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blog of developer & bookworm benjamin read

Am I a software engineer or a web developer?

Do you describe yourself as a web developer or software engineer? There's no general consensus about what those terms mean, but how I think about them has recently shifted.

In some places in the world, there's a clear understanding that you have to have a college degree, usually in computer science, in order to get a job as a software engineer. In the UK where I live, things are more flexible. I'm personally happy about that, I don't think that a qualification always means you can do the work involved, and that it could easily exclude people who are otherwise qualified from doing work they could be entitled (not to mention able) to perform.

However, there are consequences to that. When are you a software engineer, and when are you a web developer?

Around 4 years ago, "Software engineer" worked its way into my job title. I had previously been building websites, but I always called myself a web developer before that. Why? Mostly because I was building for the most part using HTML and CSS. JavaScript only came into the equation occasionally, although consequently that meant I'd often have a server-side language like PHP to work with as well.

I decided that because I was working more exclusively with JavaScript, and working for an organisation that was more corporate in nature, the job title was more suited to what I was doing.

But my thinking on this matter has recently changed.

Tools of the trade

Recently talking to Pavel, our CTO about this, I learned his definition:

A web developer builds things like websites, CRUD apps and the like. They use the tools they're provided to create something to fulfil a business need. A software engineer's role on the other hand, revolves more around the implementation of the tools and how other developers use those tools.

For example, although developers might work with a monorepo, who maintains that monorepo? what about the pipelines? If developers are building new applications using a framework, who makes sure the framework has the right level of composition so things can be changed sufficiently for each new project? Who ensures the right lifecycle methods are exposed to ensure they can hook into it at different times?

Now I'm working at this level, or at least trying to, Ive seen a huge difference in the ways of thinking about, and writing code.

I also watched a Clean Coder video, where Bob Martin stipulates that writing code is only the first 50% of our job. Once we've written code, we need to ensure it's efficient and readable, so the next person coming into the project can modify it without having to jump through too many mental hoops in order to understand what we've written.

In my previous roles, there was a lot more pressure on delivering, which meant sacrificing quality to meet business objectives. This of course led to a messy codebase that slowed down development teams to a crawl.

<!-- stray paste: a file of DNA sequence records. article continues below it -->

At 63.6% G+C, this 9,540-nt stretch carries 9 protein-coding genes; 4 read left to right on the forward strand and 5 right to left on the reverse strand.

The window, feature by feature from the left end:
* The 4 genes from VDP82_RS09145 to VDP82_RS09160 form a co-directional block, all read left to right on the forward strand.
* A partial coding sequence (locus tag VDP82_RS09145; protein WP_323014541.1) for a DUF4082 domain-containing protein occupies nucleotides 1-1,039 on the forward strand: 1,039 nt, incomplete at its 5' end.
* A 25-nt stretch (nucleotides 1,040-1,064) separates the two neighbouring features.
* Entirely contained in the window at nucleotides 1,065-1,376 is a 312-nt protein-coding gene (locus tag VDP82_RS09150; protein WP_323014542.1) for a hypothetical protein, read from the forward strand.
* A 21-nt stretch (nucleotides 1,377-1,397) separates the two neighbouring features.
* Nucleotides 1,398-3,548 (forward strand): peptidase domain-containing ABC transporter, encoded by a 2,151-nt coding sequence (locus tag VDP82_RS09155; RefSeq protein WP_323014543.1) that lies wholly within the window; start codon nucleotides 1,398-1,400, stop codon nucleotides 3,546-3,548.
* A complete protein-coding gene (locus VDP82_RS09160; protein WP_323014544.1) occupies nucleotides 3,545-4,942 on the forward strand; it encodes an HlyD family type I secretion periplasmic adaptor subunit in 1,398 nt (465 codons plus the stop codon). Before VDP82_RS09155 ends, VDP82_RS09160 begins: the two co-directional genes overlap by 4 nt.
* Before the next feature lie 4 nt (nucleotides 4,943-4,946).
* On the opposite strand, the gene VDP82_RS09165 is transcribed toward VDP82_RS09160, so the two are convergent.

In my current role, providing clean code is everything. Individuals and teams are going to pick up Webiny and create something unique with it. We need to ensure that's as easy as possible for them to do so.

But of course, we don't know what they're going to be building, or what they might want to change. I've been able to peek behind the curtain to see what some of those requirements are, and it's been a eye opening experience.

I've been working to upgrade our UI library over the past weeks. When Pavel and I began to set out the requirements, we decided it should include the ability for teams to implement their own UI library should they choose. This meant we would write an abstraction layer and use that to connect that to our 3rd party UI library. Even though the scope was reduced because of prioritisation, it taught me the kind of level of thinking that's required here.

It's challenged me in a good way. I joked with Pavel that although I'd been working as a software engineer for years, this is my first software engineering role.

Going forward

There's 2 things to gain for me here.

Firstly, I want to be able to think that way, and code that way. This will take quite a bit of effort because I'm coming into this way of thinking at 42 years of age, which does slow me down somewhat.

But as well as being a learning opportunity, it's also a teaching opportunity. There's so much that Webiny does that we can use to teach others. I think there's a lot of people who have the ability to learn this level of thinking and coding but need the resources to do so. We've noticed that in our hiring process: we've talked to loads of competent people who have not been exposed to this kind of software engineering thinking before.

Pavel and I are talking about a series of videos that will cover these concepts, so if you're interested, look out for them in the near future!